PFAS, sometime referred to as forever chemicals, is an acronym for per- and polyfluoroalkyl substances. PFAS are a group of thousands of manufactured chemicals that have been used in industry and consumer products since the 1940s because of their useful properties. One common characteristic of concern of PFAS is that many break down very slowly and can build up in people, animals, and the environment over time.

EPA: Our Current Understanding of the Human Health and Environmental Risks of PFAS

What are PFOA and PFOS?

PFOA and PFOS are acronyms for the chemicals “perfluorooctanoic acid and perfluorooctane sulfonic acid,” respectively. PFOA and PFOS are two of the most widely used and studied PFAS.

How can I be exposed to PFAS?

Humans are exposed to per- and polyfluoroalkyl substances (PFAS) through a wide variety of pathways, and most people in the U.S. have detectable amounts of one or more specific PFAS in their blood. The most common sources of human exposure to PFAS include:

  • Drinking water, especially in areas where the water source is near where PFAS have been used or disposed such as landfills and airfields.
  • Surfaces treated with PFAS-containing stain and waterproofing protectants such as carpets, furniture, or clothing. PFAS are ingested through the mouth or from breathing in dust.
  • Foods that may contain PFAS when they come from areas with contamination include fish, game meat, dairy products, and produce.
  • Food that is packaged in materials that contain PFAS such as fast-food wrappers or microwave popcorn bags.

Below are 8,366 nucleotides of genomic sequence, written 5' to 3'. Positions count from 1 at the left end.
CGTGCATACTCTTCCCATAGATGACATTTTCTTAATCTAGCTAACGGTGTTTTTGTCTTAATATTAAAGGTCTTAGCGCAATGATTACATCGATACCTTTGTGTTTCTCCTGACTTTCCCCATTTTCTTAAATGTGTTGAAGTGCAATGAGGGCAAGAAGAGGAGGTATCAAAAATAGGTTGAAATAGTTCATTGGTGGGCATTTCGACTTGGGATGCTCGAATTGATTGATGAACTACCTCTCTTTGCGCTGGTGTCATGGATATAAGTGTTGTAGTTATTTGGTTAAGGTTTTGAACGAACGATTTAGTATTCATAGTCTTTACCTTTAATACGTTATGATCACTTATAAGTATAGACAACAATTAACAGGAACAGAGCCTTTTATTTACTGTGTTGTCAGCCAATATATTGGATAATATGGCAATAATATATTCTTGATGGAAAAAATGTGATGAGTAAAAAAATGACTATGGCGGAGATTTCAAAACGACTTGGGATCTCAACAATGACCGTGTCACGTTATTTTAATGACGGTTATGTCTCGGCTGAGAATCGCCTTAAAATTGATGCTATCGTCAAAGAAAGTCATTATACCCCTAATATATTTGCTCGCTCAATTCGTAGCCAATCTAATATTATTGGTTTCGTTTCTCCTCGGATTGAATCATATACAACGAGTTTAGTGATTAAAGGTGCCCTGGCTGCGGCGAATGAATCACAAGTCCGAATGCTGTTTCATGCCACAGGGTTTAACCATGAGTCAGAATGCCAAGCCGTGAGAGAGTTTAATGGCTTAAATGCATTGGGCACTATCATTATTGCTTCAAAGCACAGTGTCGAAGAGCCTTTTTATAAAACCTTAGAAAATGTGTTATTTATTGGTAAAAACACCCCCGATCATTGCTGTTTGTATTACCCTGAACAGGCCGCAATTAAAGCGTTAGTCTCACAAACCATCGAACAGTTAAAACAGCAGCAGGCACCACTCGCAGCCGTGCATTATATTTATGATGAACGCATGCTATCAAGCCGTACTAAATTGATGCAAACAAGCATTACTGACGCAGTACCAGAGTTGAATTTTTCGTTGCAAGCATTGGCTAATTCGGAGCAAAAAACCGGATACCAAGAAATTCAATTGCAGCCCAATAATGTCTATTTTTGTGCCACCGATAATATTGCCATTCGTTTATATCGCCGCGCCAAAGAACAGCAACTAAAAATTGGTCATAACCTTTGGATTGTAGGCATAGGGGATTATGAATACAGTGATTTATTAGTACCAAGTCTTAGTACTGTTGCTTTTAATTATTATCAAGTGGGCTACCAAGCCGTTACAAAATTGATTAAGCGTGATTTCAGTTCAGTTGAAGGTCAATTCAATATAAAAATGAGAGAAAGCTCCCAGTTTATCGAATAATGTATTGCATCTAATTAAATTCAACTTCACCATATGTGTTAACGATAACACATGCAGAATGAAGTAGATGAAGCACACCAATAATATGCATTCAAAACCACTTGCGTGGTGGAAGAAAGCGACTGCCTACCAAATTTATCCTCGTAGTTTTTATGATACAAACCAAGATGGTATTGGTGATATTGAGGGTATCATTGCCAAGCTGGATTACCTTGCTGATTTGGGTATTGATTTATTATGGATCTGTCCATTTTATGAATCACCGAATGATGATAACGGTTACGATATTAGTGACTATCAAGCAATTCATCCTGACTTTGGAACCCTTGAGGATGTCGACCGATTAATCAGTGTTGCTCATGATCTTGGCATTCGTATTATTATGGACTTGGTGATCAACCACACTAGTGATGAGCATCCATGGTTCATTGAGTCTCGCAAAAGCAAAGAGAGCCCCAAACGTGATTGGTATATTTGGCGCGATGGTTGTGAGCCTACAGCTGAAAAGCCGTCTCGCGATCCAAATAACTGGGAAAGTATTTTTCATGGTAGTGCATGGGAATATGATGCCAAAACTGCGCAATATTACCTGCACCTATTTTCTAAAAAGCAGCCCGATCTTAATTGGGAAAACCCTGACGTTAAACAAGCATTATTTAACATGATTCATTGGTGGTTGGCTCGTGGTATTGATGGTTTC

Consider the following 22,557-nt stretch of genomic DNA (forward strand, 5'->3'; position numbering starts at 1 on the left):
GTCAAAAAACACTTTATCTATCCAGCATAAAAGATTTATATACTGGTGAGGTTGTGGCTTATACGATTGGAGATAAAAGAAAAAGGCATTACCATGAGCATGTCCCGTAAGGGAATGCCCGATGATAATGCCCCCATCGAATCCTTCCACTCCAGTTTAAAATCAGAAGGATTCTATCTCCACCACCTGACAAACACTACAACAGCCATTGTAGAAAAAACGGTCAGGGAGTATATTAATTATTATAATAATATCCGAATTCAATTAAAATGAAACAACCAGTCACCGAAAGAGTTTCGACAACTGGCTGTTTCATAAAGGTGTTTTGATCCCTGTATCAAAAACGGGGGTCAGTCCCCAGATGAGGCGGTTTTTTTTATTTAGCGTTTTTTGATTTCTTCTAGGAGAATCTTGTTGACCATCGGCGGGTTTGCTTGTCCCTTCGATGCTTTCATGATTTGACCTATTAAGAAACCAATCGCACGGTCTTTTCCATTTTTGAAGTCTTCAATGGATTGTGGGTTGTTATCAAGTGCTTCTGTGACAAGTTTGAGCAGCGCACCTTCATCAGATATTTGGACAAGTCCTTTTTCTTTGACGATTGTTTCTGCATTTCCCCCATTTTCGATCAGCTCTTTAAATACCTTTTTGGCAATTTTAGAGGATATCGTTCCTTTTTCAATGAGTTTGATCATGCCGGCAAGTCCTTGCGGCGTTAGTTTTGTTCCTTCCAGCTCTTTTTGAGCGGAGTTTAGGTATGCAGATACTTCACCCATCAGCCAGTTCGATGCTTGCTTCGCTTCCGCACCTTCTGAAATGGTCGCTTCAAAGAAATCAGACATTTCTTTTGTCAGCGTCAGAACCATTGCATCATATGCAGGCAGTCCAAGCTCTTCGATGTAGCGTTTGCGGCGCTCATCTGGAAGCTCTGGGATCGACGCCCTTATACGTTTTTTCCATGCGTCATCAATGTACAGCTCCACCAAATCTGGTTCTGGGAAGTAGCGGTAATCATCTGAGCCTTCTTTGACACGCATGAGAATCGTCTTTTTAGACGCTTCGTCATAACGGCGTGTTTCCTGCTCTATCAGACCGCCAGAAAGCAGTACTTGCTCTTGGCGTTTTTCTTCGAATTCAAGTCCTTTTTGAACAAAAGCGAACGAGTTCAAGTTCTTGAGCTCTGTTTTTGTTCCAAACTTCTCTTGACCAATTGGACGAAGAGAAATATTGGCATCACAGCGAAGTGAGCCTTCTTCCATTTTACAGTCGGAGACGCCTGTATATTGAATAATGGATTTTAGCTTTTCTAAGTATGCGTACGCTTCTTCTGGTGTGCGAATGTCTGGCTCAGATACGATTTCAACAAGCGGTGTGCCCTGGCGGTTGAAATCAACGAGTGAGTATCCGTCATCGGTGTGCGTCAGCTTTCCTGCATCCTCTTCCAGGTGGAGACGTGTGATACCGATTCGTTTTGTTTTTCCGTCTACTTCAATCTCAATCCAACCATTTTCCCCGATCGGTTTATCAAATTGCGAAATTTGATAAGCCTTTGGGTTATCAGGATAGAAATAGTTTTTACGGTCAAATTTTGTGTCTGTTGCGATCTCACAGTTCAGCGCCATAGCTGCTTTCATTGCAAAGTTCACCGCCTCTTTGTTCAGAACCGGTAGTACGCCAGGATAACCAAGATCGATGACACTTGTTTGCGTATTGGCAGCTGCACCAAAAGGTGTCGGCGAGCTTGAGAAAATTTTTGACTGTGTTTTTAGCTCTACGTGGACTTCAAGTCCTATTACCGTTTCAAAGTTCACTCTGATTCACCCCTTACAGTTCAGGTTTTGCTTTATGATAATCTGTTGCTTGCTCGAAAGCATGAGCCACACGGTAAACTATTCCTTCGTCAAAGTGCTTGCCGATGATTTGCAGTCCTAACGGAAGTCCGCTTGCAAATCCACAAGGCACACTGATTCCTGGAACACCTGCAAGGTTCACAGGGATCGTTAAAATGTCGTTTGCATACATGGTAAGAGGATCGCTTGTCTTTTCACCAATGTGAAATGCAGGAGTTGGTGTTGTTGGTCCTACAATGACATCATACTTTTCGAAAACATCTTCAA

• Industrial exposure to workers and firefighters who make or use PFAS containing products.

What kinds of products contain PFAS?                                    

Some common products that may contain per- and polyfluoroalkyl substances (PFAS) include, but are not limited to, the following:

  • grease-resistant paper, fast food containers/wrappers, microwave popcorn bags, pizza boxes, and candy wrappers;
  • stain resistant coatings used on carpets, upholstery, and other fabrics;
  • water resistant clothing;
  • cleaning products (such as some laundry detergents and stain removers);
  • personal care products (shampoo, dental floss) and cosmetics (nail polish, eye makeup); and
  • paints, varnishes, and sealants).

We are learning more all the time about products that may contain PFAS. 

ATSDR: How Can I be Exposed?

EPA: Our Current Understanding of the Human Health and Environmental Risks of PFAS

What are the health risks associated with PFAS?

Only a few of the thousands of per- and polyfluoroalkyl substances (PFAS) have been studied for their potential to affect people’s health. Research is ongoing and we will learn more over time. Studies in groups of people suggest that exposure to certain PFAS may lead to health problems including increased cholesterol levels, changes in the liver, decreased infant birth weights, decreased vaccine response in children, increased risk of high blood pressure during pregnancy, and increased risk of kidney and testicular cancers.